• SDBot/RBot/UrBot/UrXBot/…

    This family of malware is at the moment the most active one … seven derivatives … written in very poor C and also published under the GPL.

  • mIRC-based Bots – GT-Bots

    We subsume all mIRC-based bots as GT-bots … GT is an abbreviation for Global Threat and this is the common name used for all mIRC-scripted bots. … mIRC-scripts, often having the extension “.mrc”, are used to control the bot.

  • DSNX Bots

    Dataspy Network X (DSNX) bot is written in C++ and has a convenient plugin interface. … code is published under the GPL. … one major disadvantage: the default version does not come with any spreaders.

  • Q8 Bots

    only 926 lines of C-code. … written for Unix/Linux systems.

  • kaiten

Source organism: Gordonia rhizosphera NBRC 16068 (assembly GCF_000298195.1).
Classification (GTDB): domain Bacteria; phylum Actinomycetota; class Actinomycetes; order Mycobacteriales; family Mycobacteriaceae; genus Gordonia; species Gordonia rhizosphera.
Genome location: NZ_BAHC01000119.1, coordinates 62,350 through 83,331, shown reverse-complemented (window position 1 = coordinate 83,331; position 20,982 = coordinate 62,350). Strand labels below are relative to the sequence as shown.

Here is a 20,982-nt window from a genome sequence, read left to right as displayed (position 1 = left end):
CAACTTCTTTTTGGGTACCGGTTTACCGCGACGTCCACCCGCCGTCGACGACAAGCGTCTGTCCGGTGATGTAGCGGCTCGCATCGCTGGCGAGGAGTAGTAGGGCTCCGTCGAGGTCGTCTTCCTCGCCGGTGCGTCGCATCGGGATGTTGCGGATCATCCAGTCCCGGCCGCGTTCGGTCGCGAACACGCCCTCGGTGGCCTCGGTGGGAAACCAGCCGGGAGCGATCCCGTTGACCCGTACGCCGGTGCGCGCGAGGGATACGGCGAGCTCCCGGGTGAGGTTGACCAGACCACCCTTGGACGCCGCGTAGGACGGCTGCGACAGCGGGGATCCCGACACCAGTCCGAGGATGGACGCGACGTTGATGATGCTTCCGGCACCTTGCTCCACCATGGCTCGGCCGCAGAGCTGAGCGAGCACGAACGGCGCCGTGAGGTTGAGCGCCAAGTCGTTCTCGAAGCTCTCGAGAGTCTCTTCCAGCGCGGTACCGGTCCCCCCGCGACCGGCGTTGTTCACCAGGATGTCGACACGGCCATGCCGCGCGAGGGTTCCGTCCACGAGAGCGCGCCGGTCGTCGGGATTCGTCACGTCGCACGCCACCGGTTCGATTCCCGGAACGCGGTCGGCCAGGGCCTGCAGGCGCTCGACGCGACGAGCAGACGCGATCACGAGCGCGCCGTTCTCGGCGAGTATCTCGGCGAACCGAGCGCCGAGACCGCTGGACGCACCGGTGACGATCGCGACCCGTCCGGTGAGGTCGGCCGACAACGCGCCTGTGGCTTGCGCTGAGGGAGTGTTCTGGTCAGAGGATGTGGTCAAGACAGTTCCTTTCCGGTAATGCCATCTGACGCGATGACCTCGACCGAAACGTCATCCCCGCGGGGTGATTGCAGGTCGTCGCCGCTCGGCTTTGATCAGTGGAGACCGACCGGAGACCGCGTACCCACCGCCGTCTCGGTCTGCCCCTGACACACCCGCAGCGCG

… lacks a spreader too, and is also written for Unix/Linux systems. The weak user authentication makes it very easy to hijack a botnet running with kaiten. The bot itself consists of just one file.

  • Perl-based bots

    … very small and contain in most cases only a few hundred lines of code. They offer only a rudimentary set of commands (most often DDoS-attacks) … used on Unix-based systems.

Uses of botnets

From The Honeynet Project & Research Alliance’s “Know your Enemy: Tracking Botnets” (13 March 2005):

“A botnet is comparable to compulsory military service for windows boxes” – Stromberg

… Based on the data we captured, the possibilities to use botnets can be categorized as listed below. …

  1. Distributed Denial-of-Service Attacks